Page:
by Dilon Amaya, and Gregory Foltz
Results from research performed by Dillon Amaya, an undergraduate Hollings Scholar from Texas A&M University, were published recently in Journal of Geophysical Research. Dillon’s work was carried out in the Physical Oceanography Division of AOML during the summer of 2013 and focused on understanding the impacts of different types of El Niño events (“canonical” and “Modoki”) on sea surface temperatures in the tropical Atlantic. The main result from the research is that Modoki El Niño;s fail to produce significant warming in the tropical North Atlantic, in contrast to the well known warming following canonical events.
El Niño is a pattern of anomalously warm sea surface temperature (SST) in the equatorial Pacific that impacts global weather and climate through atmospheric teleconnections. Strong El Niño events have been linked to a strengthening of the Pacific/North American (PNA) pattern, namely a deepening of the Aleutian Low, above-average geopotential heights over the intermountain region of North America, and below-average heights over the southeastern United States. Anomalously low heights over the southeastern United States, forced by the PNA pattern, act to weaken the semi-permanent subtropical high over the North Atlantic, reducing evaporative cooling of the ocean’s surface and increasing SST . The anomalously warm SST in the tropical North Atlantic tends to peak in boreal spring, approximately one season after the typical peak of an El Niño event in boreal winter.
In recent years, a growing body of research has emphasized the existence of noncanonical or “nontraditional” flavors of El Niño. These noncanonical El Niño events are referred to as dateline, central Pacific, warmpool, or Modoki in the literature. Noncanonical El Niño;s, including Modoki, are characterized by the warmest SST anomalies in the central equatorial Pacific, whereas the traditional El Niño events peak in the eastern equatorial Pacific.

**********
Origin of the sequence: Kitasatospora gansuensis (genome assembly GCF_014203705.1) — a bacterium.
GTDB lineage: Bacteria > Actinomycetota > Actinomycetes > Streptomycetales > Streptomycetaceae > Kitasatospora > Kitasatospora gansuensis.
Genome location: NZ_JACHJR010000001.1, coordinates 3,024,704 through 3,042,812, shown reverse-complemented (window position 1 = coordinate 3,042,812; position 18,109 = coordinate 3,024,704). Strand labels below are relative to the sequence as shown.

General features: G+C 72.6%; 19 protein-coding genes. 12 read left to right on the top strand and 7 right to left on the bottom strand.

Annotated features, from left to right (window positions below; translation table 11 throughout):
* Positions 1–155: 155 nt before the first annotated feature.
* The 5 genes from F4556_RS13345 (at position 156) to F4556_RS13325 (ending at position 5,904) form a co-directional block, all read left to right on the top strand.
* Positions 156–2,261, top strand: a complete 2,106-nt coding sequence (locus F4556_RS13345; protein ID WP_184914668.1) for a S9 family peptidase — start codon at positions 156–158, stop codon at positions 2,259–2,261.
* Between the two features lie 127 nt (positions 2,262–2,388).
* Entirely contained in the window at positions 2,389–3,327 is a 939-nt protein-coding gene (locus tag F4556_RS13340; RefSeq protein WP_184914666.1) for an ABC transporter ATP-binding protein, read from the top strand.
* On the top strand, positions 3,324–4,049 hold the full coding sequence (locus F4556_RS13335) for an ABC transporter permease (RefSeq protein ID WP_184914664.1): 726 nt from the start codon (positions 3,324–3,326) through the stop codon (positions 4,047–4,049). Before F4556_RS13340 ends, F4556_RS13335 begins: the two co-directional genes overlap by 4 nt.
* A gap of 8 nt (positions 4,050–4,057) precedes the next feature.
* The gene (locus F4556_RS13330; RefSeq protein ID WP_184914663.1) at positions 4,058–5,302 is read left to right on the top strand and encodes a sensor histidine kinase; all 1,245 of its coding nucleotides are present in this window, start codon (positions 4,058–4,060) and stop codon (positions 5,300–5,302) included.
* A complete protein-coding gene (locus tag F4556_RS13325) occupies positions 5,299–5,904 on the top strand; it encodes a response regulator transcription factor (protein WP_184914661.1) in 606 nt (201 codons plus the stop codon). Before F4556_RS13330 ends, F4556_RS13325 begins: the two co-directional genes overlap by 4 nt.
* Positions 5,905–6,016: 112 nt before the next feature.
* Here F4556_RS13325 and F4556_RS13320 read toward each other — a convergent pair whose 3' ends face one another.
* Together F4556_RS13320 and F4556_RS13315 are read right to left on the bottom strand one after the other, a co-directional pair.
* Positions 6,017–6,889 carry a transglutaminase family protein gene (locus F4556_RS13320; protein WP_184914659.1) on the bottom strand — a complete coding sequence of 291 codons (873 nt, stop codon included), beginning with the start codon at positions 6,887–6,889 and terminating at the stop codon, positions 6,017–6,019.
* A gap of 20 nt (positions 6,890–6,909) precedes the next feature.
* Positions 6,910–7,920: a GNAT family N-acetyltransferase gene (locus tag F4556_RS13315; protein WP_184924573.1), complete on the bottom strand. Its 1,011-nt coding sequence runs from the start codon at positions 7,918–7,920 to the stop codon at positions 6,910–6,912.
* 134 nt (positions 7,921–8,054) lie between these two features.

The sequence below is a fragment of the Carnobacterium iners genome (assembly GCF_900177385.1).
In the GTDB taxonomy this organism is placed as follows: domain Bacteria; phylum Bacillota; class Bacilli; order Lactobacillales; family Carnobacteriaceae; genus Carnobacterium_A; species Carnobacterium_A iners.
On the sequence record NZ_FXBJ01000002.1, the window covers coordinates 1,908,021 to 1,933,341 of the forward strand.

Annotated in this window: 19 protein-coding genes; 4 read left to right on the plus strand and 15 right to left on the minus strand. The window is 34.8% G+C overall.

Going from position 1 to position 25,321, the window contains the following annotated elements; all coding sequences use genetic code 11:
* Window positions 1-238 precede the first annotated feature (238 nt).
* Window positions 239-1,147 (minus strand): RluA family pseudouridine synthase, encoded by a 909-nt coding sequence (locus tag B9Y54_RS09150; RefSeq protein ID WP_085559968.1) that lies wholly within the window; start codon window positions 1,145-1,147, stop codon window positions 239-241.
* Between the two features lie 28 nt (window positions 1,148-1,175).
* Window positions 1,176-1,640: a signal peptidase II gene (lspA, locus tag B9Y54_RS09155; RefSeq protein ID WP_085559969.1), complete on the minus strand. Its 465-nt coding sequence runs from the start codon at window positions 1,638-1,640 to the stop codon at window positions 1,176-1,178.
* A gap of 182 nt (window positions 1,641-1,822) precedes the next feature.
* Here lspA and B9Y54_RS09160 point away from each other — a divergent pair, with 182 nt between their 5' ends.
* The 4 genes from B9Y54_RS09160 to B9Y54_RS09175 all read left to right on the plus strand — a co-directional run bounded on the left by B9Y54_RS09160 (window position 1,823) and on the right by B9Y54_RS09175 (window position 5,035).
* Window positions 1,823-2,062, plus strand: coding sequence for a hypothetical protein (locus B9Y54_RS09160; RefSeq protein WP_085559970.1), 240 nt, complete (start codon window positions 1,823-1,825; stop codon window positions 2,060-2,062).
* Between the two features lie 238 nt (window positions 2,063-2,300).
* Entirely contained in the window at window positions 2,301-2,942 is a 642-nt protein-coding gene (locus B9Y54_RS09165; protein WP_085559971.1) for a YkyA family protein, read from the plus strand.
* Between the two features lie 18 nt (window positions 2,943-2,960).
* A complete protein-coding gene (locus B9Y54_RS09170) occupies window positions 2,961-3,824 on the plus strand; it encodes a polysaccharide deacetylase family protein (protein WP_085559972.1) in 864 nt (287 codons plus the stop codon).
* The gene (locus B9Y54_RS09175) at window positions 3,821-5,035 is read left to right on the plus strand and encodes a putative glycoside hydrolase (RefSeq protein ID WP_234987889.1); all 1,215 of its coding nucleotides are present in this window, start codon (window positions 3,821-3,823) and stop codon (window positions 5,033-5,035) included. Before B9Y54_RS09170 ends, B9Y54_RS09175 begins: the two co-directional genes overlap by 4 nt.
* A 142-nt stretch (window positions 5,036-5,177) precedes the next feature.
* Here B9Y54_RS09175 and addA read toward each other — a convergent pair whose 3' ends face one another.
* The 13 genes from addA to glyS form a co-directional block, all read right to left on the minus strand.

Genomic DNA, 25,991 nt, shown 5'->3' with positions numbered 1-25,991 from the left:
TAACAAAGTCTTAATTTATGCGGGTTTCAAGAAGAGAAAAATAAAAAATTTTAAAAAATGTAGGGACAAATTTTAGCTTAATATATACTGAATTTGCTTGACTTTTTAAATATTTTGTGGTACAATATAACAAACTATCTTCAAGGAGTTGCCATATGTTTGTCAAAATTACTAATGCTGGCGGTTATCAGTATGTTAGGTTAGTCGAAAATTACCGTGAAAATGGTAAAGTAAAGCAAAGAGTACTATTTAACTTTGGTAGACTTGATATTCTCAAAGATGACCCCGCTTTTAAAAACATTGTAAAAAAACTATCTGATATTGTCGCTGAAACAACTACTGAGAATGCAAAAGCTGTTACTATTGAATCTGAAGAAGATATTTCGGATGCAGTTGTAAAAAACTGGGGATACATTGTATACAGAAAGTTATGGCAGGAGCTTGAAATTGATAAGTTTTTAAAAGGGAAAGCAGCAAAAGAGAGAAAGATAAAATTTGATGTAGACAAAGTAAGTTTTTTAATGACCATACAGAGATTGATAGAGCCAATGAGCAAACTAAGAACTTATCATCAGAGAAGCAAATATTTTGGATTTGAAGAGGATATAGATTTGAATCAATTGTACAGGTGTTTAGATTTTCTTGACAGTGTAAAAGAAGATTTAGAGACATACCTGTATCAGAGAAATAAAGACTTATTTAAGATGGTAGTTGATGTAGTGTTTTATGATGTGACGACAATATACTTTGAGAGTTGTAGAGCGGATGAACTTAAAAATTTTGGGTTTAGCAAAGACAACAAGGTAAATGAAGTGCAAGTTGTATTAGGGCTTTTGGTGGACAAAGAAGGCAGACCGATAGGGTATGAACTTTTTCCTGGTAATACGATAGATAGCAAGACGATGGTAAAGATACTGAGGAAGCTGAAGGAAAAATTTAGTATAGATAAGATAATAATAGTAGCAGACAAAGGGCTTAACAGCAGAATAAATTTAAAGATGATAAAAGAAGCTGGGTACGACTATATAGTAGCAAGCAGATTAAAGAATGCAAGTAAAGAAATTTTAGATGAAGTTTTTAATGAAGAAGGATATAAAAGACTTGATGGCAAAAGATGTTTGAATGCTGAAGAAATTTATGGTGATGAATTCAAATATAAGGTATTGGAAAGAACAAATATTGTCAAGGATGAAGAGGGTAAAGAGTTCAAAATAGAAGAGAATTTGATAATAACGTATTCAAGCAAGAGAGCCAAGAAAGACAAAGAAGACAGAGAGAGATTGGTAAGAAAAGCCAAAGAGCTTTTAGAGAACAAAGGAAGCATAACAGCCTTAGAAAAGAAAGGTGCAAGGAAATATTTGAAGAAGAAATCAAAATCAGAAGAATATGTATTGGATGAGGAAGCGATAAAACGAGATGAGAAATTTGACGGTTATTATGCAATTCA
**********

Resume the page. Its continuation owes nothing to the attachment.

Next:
In this study, the impacts of canonical and Modoki El Niño on tropical Atlantic SST were quantified using composite analysis. Results show that El Niño Modoki fails to produce significant warming in the tropical Atlantic, in contrast to the well known warming following canonical El Niño events. El Niño Modoki instead induces significant cooling in the northeastern tropical Atlantic and near-neutral conditions elsewhere in the tropical Atlantic. The difference in SST response stems primarily from a much stronger PNA teleconnection pattern and stronger atmospheric Kelvin wave response during canonical events compared to Modoki. The stronger PNA pattern and Kelvin waves during canonical events generate anomalously weak surface winds in the tropical North Atlantic, driving anomalously weak evaporative cooling and warmer SSTs. Past research has shown significant decadal variability in the frequency of noncanonical El Niño;s relative to canonical events. If such variability continues, it is likely that the impact of El Niño on tropical Atlantic SST will also fluctuate from one decade to the next.